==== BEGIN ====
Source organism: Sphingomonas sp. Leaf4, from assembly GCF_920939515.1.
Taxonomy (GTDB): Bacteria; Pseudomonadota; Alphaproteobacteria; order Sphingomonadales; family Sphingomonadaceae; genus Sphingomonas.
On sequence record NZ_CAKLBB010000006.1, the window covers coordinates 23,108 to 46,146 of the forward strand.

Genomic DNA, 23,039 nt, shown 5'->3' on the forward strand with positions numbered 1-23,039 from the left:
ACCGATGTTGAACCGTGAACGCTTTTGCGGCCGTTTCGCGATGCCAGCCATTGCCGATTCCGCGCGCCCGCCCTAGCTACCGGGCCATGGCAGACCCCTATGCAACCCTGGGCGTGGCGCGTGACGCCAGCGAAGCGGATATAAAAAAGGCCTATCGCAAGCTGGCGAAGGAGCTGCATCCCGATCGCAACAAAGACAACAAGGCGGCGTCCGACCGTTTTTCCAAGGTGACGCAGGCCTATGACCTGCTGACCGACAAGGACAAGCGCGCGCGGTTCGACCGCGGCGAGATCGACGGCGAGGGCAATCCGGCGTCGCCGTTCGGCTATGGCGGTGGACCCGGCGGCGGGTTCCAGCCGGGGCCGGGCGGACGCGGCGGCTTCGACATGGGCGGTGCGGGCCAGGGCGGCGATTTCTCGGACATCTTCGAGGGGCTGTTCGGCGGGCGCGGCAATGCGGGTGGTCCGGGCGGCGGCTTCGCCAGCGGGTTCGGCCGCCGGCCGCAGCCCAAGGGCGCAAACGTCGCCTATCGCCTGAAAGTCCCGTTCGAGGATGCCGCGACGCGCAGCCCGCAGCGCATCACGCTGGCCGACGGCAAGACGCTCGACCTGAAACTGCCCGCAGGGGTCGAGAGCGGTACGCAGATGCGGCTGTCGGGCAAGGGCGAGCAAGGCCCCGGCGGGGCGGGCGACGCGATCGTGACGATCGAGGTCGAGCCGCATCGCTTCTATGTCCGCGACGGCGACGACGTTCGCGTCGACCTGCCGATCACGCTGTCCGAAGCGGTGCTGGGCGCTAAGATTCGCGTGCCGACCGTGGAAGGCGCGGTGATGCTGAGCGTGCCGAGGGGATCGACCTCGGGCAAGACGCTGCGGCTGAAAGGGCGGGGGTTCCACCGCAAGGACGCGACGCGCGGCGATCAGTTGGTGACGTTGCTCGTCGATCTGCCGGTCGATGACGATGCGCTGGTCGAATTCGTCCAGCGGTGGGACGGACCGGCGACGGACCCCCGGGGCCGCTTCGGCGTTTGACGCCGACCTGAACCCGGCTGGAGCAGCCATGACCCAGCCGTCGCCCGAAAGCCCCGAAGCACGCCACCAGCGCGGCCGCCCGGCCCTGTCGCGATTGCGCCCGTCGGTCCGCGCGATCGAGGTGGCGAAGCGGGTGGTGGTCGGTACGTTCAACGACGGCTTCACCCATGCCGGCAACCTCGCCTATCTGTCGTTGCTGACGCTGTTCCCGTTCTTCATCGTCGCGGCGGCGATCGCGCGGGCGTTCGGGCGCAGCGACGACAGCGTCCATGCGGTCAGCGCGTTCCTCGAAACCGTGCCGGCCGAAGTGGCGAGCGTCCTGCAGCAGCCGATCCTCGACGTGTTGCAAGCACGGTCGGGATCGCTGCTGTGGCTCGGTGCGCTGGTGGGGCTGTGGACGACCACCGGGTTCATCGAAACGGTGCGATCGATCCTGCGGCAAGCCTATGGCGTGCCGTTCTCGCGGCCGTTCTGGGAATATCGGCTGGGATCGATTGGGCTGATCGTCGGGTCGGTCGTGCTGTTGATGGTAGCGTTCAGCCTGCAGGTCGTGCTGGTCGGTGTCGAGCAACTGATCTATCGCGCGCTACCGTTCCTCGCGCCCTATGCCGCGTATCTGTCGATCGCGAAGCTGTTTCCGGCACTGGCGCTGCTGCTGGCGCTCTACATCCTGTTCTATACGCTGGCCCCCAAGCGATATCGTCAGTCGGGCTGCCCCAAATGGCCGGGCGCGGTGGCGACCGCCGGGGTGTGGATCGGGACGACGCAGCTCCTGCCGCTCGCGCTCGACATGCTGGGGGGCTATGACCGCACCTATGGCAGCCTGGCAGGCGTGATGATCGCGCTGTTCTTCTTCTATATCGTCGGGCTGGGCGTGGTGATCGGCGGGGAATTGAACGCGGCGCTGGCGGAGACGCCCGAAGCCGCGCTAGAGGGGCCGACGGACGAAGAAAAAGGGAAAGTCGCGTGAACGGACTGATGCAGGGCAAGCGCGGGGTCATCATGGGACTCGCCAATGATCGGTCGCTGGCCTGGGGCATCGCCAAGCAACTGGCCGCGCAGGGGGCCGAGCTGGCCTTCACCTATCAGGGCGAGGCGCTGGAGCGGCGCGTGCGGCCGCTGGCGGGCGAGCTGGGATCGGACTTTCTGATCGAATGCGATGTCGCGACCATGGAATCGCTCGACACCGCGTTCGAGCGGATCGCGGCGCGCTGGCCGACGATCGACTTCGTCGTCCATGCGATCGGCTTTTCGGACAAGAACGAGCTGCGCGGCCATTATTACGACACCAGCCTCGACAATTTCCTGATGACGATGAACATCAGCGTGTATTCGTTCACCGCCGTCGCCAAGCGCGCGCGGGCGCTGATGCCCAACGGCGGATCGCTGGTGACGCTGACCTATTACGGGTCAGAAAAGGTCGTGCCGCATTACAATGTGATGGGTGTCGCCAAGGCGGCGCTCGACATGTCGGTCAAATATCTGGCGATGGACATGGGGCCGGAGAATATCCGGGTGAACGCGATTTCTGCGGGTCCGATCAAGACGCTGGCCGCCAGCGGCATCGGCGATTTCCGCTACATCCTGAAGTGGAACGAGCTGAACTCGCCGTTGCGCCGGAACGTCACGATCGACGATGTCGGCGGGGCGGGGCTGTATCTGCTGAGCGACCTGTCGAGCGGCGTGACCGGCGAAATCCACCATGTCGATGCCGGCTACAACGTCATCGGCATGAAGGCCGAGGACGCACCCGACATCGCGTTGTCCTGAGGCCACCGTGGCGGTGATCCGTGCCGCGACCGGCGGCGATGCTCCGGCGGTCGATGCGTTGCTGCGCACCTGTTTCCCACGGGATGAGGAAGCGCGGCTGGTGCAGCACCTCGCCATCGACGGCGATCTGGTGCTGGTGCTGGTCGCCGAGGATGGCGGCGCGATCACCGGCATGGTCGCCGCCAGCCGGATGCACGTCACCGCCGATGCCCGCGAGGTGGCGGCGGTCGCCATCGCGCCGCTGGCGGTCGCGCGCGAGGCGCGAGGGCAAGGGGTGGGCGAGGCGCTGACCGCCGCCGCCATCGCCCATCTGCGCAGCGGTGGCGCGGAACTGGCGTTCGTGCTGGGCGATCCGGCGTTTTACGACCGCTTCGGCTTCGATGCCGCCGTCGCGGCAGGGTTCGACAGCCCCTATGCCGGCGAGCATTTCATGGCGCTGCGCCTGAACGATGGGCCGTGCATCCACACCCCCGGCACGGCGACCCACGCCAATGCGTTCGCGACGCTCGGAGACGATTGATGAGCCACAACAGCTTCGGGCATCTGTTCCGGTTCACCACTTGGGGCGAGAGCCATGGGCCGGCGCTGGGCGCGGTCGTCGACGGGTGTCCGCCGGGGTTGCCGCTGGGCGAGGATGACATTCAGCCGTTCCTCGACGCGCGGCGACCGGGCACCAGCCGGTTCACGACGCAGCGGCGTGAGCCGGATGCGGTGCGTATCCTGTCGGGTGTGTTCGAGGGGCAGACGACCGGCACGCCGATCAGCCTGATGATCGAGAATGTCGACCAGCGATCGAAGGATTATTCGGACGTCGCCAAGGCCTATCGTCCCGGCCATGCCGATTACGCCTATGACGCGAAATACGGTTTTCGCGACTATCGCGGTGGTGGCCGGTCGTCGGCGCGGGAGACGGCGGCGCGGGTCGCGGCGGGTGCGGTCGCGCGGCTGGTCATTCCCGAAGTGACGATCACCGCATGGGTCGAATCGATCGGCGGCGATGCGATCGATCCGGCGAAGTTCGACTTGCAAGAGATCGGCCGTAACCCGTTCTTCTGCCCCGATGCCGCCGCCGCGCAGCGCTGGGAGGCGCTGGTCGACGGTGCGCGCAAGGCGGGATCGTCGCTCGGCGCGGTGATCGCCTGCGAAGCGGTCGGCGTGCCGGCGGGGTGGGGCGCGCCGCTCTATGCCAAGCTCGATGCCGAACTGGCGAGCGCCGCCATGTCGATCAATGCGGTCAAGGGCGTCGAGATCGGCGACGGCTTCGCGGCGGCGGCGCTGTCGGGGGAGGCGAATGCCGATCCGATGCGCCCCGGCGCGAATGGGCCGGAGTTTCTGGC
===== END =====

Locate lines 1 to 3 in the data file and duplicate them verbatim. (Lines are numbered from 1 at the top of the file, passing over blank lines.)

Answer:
Source organism: Sphingomonas sp. Leaf4, from assembly GCF_920939515.1.
Taxonomy (GTDB): Bacteria; Pseudomonadota; Alphaproteobacteria; order Sphingomonadales; family Sphingomonadaceae; genus Sphingomonas.
On sequence record NZ_CAKLBB010000006.1, the window covers coordinates 23,108 to 46,146 of the forward strand.